I wasn’t sure if I was going to like this movie. I knew I’d like the actors, but sometimes movies about unions and business men can be a bit preachy and ridiculing the businessman has been a Hollywood sport for so long that it can get a little grating if not handled right. But I shouldn’t have worried; The Devil and Miss Jones is delightful.
Charles Coburn is J.P. Merrick (Charles Coburn), a reclusive businessman who isn’t even aware that he still owns Neeley’s Department Store until he is burned in effigy outside the store. He’s tried his whole life to keep his picture out of the papers and considers even an image of his effigy to be an invasion of his privacy.
But when he meets the detective hired to infiltrated his store and root out the malcontents, he is unimpressed by the detective and gets the idea of taking his place, hearing what it is that the employees really want and exposing the people who are causing the trouble. The idea is somewhat prompted by his musing on how the agitators must be morons who’s arguments he could instantly deflate.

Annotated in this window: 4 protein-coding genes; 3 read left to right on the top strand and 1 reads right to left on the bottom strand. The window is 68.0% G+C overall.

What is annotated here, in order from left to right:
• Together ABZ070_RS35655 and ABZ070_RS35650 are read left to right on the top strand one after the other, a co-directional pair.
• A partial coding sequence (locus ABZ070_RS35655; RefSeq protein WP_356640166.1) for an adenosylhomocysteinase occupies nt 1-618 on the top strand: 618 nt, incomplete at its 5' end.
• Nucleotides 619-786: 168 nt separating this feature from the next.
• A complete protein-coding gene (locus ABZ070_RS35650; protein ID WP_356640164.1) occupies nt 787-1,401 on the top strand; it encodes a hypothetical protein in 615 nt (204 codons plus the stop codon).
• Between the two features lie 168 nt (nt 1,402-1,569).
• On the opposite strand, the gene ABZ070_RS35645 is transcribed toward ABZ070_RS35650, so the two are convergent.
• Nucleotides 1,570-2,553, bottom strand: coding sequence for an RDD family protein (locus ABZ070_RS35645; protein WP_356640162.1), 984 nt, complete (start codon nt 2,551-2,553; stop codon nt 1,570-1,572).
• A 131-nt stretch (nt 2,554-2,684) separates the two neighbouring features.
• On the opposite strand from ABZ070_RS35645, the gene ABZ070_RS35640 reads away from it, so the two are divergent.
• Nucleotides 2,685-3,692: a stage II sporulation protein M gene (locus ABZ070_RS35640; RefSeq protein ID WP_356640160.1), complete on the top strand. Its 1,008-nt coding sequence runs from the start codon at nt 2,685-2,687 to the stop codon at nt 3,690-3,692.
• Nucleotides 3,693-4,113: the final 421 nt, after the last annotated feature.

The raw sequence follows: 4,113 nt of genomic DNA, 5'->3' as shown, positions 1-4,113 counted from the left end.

Sure enough, despite the protests of his flustered butler, George (S.Z. Sakall), he reports for work the next morning in the shoe department under the name of Tom Higgins. There he meets the condescending floor manager and small time despot, Hooper (Edmund Gwenn), who must be called “sir” and belittles J.P’s IQ as being the lowest in the department and puts him in charge of selling slippers (J.P. makes a note to get rid of the IQ test for employees). In the shoe department, he also meets Mary Jones (Jean Arthur), who instantly adopts him as her special charge and tries to help him settle into his new job. When he says that he doesn’t eat lunch (because he has a delicate digestion) she believes it’s because he does not have enough money to pay for it and gives him 50¢. When he meets fellow employee, Elizabeth (Spring Byington), she also takes an interest in Higgins/Merrick and makes him eat some of her lunch (tuna fish popovers – her own recipe). Since he’s generally on a diet of graham crackers and milk, this is quite a revelation for him.
And while he is experiencing for the first time what it is to be an employee – one of the crowd, obliged to be polite to Hooper (Mary and Elizabeth are always giving him advice on how to behave and keep his temper or interact with costumers, and who watch over his work like two mother hens) – he is also invited to the meeting organized by Mary’s boyfriend, Joe (Robert Cummings), who was fired for being the ring leader of the effigy incident, but has not given up trying to organize a strike protesting the company’s policy of firing people after years of service so that they can hire people with a lower salary. They want more company loyalty. J.P. is not initially impressed.